In the age of social media, the pressing need for media training in college football has become more prevalent than ever. UCLA head coach Jim Mora is no exception.
"When you're talking about UCLA, it's one of the great schools in the world—not just America, but in the world. It's a safe, beautiful campus in a great area of town. I mean, we don't have murders one block off our campus."
Most people's initial reactions after having heard that statement were, "Yikes." Yikes is right. Especially because Mora is now going to have a lot of angry USC fans at his doorstep after two Trojan students were killed near the campus last April.
Mora did apologize on Thursday before practice, per ESPN Los Angeles. He said,
"After learning the details of the shootings downtown earlier this year, I can understand how my comments on the radio yesterday could be interpreted as insensitive to the victims and their families. The interviewer and myself were talking about UCLA football and the tremendous attributes of the UCLA campus and I truly regret and I'm sorry if my words caused any pain. That was not my intention."
I believe him. Mora really did not intend to offend anyone. He was simply trying to talk about the UCLA campus, which is in a nice part of Los Angeles. However, what he said clearly came across as a dig at his cross-town rival.
This incident is just another in a long list of head coaches who have proved that media training is desperately needed in college football. Whether it is Nebraska head coach Bo Pelini snapping at the media during weekly press conferences or the University of South Carolina's head coach Steve Spurrier trying to be funny (but failing), there have been too many verbal missteps among college coaches. So, most schools would be wise to require media training.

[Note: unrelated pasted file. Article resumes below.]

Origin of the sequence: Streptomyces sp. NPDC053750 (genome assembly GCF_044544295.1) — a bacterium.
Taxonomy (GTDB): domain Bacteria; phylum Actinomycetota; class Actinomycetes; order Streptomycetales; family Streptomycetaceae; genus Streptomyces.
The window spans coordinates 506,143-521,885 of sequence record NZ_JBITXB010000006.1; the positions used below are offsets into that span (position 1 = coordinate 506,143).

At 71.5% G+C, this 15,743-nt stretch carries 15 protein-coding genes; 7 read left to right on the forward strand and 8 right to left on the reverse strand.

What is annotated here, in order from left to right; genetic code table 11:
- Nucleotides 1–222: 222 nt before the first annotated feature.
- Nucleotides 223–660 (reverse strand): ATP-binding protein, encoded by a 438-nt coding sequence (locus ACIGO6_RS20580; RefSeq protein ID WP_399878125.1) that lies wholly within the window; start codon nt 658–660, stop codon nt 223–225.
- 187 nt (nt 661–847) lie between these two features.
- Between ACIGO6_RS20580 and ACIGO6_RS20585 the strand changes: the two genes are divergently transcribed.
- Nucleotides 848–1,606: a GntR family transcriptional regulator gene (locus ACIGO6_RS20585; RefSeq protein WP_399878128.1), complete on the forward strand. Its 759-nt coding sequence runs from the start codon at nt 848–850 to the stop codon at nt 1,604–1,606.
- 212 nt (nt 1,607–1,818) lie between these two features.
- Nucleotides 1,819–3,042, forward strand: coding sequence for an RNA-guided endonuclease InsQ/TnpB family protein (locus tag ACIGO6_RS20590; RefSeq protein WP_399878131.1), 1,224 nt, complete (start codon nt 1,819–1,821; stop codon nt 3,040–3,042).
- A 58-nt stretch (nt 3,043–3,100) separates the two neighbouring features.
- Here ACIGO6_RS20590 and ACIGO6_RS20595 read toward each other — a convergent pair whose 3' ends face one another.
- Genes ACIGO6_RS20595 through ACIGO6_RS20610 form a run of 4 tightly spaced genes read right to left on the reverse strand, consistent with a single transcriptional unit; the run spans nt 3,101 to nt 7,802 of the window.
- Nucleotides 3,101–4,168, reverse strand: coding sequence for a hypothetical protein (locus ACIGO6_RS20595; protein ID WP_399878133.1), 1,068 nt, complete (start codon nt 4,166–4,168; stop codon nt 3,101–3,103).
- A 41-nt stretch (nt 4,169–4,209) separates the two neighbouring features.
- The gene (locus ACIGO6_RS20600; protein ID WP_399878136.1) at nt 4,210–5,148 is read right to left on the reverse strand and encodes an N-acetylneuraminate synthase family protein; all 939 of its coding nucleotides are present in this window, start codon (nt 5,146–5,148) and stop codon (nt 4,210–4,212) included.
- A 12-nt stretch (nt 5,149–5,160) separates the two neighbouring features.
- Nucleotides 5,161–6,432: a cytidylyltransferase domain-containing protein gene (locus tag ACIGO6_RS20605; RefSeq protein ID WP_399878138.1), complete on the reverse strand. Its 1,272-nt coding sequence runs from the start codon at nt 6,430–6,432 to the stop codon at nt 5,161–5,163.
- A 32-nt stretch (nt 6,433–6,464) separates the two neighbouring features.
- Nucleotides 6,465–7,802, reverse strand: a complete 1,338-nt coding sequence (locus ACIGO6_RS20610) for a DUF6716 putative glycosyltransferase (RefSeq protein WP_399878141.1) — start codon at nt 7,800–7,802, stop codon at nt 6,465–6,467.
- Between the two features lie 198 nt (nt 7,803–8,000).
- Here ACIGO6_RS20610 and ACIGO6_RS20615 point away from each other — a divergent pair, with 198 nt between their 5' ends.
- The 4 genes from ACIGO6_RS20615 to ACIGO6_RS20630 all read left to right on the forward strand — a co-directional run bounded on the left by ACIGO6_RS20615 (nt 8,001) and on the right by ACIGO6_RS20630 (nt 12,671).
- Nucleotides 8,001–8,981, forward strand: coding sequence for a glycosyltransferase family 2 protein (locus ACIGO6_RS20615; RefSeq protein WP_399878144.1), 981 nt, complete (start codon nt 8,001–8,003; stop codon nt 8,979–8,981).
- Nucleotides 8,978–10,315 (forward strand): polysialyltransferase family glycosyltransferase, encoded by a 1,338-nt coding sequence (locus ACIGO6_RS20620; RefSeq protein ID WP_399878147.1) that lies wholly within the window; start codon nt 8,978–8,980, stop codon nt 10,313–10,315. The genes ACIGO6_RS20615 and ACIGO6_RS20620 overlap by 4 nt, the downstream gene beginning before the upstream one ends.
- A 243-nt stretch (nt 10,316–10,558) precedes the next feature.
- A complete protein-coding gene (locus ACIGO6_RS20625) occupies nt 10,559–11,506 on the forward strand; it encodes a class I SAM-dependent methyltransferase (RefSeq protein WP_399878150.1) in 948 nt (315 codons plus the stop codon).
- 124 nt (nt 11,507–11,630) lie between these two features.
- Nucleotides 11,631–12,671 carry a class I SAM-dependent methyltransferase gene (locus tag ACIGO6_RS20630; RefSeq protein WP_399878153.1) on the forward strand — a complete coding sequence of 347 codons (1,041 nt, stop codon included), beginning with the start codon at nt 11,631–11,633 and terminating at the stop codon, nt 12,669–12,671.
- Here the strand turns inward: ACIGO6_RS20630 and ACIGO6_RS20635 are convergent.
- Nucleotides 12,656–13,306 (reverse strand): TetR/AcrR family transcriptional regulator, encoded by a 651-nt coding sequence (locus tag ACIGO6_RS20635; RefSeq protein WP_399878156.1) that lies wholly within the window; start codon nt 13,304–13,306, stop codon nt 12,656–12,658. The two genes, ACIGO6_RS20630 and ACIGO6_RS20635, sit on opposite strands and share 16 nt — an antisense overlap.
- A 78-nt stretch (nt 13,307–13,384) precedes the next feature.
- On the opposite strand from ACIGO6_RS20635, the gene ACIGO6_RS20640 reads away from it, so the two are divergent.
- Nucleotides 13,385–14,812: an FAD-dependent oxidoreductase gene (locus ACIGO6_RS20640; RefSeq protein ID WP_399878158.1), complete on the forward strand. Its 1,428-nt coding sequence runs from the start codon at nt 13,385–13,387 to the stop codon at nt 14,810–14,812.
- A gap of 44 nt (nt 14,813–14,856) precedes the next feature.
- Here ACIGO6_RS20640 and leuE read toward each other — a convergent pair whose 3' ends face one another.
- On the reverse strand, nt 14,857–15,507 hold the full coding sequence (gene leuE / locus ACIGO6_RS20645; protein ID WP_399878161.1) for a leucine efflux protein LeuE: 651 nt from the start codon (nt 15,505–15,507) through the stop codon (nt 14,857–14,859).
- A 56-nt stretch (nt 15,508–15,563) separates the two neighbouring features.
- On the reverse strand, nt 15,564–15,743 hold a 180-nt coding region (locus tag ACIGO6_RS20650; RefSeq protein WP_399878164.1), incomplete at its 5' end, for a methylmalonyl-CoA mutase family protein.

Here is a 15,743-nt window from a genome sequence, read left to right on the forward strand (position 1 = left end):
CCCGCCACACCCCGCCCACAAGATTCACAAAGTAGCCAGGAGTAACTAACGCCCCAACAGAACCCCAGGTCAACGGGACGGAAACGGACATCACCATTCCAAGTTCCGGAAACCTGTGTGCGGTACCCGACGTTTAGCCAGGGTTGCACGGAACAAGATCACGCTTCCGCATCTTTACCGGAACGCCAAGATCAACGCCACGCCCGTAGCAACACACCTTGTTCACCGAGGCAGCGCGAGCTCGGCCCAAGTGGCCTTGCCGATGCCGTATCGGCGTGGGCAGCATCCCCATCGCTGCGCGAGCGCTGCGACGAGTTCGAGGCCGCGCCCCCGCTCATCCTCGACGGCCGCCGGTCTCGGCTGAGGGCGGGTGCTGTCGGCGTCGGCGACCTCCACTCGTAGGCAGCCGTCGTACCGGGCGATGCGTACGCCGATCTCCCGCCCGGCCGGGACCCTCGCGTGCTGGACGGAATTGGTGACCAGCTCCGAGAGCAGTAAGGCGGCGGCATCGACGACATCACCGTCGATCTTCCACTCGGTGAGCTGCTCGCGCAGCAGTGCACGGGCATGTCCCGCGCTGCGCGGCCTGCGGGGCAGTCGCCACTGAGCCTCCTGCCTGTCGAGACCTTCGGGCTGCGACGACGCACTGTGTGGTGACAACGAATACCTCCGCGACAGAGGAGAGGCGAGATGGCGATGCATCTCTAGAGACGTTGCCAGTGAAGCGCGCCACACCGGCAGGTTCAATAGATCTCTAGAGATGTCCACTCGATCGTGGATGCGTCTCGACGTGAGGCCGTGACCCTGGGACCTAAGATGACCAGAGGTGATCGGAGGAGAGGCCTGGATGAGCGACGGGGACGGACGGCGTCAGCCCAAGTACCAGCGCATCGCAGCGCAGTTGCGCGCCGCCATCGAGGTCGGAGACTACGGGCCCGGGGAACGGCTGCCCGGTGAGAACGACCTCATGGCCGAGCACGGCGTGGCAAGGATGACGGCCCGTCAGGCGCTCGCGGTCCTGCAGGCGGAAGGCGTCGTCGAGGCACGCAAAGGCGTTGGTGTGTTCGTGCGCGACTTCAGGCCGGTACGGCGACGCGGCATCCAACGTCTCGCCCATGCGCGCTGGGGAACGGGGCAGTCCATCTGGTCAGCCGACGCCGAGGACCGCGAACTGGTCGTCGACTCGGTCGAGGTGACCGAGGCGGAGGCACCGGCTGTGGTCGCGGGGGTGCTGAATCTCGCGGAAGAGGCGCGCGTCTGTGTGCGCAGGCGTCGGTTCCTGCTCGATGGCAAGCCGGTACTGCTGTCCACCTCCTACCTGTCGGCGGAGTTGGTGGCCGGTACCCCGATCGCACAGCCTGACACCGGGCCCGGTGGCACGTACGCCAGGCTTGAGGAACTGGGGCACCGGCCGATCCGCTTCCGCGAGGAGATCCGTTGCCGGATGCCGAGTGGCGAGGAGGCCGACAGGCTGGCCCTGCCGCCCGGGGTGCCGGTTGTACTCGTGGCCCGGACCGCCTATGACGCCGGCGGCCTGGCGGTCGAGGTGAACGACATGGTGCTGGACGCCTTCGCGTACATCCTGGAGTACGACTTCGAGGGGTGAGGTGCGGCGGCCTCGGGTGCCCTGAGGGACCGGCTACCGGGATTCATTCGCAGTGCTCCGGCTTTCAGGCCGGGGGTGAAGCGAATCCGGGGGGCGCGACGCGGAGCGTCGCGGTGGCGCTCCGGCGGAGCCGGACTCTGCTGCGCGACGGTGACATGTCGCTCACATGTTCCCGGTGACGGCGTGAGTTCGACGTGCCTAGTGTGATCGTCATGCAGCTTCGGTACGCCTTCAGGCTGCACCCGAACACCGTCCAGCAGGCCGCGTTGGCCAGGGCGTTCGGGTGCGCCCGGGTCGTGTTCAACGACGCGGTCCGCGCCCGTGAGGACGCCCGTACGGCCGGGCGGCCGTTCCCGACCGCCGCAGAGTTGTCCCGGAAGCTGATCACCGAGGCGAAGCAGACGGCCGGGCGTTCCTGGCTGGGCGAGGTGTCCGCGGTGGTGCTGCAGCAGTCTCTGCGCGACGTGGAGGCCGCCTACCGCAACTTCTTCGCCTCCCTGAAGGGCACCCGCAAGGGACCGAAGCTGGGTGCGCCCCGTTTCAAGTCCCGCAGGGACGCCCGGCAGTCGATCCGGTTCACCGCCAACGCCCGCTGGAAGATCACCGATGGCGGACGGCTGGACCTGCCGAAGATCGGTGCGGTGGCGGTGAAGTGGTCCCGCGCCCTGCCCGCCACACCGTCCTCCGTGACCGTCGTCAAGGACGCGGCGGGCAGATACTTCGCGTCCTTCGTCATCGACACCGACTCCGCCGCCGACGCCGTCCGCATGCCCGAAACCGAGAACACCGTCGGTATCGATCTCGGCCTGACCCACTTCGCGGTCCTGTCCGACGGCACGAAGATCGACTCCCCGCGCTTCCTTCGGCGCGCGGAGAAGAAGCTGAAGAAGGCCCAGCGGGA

Spurrier, for example, has sparked message boards from various schools all over the country talking about the things he has said. While the head coach may not care what his critics or opposing teams' fans think, he represents his university. That is something not many head coaches care to think about, but it is true.
It is important to note that no amount of media training will ever prevent a head coach from saying something he shouldn't, but it can at least equip him to hopefully convey what he means a little better. For coaches that are facing this level of media attention for the first time, media training can truly make a world of difference.
Mora never meant to offend anyone. However, one slip has put the head coach in a tough situation as he tries to prepare his team for the season. It will eventually blow over, but it won't be forgotten quickly. So why is there such a stigma of providing media training to head coaches?
After all, even the best of coaches can be the worst of public speakers.